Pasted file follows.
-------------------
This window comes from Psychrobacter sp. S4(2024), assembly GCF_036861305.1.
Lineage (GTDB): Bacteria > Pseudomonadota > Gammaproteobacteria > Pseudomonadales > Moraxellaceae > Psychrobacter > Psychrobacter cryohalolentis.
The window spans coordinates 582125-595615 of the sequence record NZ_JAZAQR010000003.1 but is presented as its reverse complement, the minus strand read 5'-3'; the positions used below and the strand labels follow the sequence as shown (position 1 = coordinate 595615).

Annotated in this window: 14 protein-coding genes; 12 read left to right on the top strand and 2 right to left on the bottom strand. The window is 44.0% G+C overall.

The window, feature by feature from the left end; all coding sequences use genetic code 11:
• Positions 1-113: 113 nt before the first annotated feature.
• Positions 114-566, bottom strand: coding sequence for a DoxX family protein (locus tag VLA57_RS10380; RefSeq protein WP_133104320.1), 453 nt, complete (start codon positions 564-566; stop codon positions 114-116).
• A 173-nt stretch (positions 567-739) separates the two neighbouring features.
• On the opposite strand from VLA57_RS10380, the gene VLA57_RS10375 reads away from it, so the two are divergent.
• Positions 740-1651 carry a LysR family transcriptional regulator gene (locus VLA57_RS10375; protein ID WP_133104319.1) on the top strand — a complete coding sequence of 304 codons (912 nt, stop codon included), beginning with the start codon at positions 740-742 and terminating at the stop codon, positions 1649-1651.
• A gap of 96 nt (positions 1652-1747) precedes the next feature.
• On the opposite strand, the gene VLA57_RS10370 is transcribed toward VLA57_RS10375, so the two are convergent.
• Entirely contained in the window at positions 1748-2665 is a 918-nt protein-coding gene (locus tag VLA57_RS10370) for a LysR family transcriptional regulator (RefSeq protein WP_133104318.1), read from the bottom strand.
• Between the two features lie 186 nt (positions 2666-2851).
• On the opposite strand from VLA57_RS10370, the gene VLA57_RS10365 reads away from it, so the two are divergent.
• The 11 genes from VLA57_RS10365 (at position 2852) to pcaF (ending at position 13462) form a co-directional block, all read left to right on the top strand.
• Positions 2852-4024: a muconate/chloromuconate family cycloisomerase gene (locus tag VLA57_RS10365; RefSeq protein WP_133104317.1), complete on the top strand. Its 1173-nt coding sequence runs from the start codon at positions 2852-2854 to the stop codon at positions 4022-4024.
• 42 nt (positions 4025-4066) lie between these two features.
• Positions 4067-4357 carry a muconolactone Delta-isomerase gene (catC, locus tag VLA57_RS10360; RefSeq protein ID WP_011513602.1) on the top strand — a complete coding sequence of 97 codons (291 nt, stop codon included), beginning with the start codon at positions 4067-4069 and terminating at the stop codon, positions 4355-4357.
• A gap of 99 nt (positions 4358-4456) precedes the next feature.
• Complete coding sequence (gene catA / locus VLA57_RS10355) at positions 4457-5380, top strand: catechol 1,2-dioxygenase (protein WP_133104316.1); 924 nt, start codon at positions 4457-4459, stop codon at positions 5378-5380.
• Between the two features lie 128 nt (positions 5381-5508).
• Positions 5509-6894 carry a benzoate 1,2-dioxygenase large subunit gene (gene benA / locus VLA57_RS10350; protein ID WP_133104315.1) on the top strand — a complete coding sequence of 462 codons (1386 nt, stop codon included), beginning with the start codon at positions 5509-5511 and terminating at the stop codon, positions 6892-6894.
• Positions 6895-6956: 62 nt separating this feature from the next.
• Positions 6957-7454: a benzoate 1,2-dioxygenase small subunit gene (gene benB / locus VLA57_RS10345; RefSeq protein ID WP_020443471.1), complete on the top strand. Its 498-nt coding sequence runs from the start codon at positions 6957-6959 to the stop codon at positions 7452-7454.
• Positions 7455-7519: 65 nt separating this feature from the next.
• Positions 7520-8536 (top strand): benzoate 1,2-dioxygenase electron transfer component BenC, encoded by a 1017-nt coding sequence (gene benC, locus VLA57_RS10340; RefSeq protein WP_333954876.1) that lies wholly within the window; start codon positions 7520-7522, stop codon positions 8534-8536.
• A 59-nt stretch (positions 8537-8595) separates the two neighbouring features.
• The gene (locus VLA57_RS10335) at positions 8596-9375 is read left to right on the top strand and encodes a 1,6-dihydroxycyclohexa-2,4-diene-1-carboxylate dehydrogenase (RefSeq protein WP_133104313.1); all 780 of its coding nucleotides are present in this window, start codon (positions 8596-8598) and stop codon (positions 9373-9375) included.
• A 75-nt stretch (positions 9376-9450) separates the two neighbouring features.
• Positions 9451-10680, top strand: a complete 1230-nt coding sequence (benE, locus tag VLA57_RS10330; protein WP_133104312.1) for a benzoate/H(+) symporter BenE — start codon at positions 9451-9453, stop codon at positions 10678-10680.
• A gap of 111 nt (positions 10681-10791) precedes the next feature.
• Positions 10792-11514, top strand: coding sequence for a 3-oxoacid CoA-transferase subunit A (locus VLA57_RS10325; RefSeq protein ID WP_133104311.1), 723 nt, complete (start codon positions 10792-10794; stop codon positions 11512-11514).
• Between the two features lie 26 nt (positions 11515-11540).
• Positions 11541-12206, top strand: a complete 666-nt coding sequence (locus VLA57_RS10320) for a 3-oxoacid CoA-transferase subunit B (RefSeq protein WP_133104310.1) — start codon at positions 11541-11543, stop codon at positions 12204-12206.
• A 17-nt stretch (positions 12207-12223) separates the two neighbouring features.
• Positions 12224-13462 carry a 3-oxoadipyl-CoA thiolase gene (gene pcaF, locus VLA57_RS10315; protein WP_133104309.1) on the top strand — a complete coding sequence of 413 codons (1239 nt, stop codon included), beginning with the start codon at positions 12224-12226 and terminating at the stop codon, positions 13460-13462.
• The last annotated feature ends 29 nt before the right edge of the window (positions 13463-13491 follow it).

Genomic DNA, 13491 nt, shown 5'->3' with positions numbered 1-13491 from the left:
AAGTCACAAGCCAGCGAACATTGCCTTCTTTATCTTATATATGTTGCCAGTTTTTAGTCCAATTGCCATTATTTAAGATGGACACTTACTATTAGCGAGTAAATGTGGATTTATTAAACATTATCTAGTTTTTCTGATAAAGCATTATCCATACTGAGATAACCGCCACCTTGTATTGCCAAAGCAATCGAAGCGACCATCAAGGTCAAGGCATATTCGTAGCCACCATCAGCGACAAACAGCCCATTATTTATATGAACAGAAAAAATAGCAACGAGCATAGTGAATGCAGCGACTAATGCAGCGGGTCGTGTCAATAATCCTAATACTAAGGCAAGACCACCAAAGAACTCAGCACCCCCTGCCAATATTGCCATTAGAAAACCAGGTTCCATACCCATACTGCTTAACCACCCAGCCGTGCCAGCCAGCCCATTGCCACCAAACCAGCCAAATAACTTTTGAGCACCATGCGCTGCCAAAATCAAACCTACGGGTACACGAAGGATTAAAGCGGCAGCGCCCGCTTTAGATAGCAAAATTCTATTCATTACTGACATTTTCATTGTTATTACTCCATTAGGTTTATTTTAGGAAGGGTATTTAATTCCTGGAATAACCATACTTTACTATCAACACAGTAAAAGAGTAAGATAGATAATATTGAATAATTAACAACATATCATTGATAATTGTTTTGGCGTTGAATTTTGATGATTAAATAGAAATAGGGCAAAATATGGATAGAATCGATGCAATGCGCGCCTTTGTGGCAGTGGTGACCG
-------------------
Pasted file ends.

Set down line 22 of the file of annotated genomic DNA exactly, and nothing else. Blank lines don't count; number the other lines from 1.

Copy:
• Between the two features lie 128 nt (positions 5381-5508).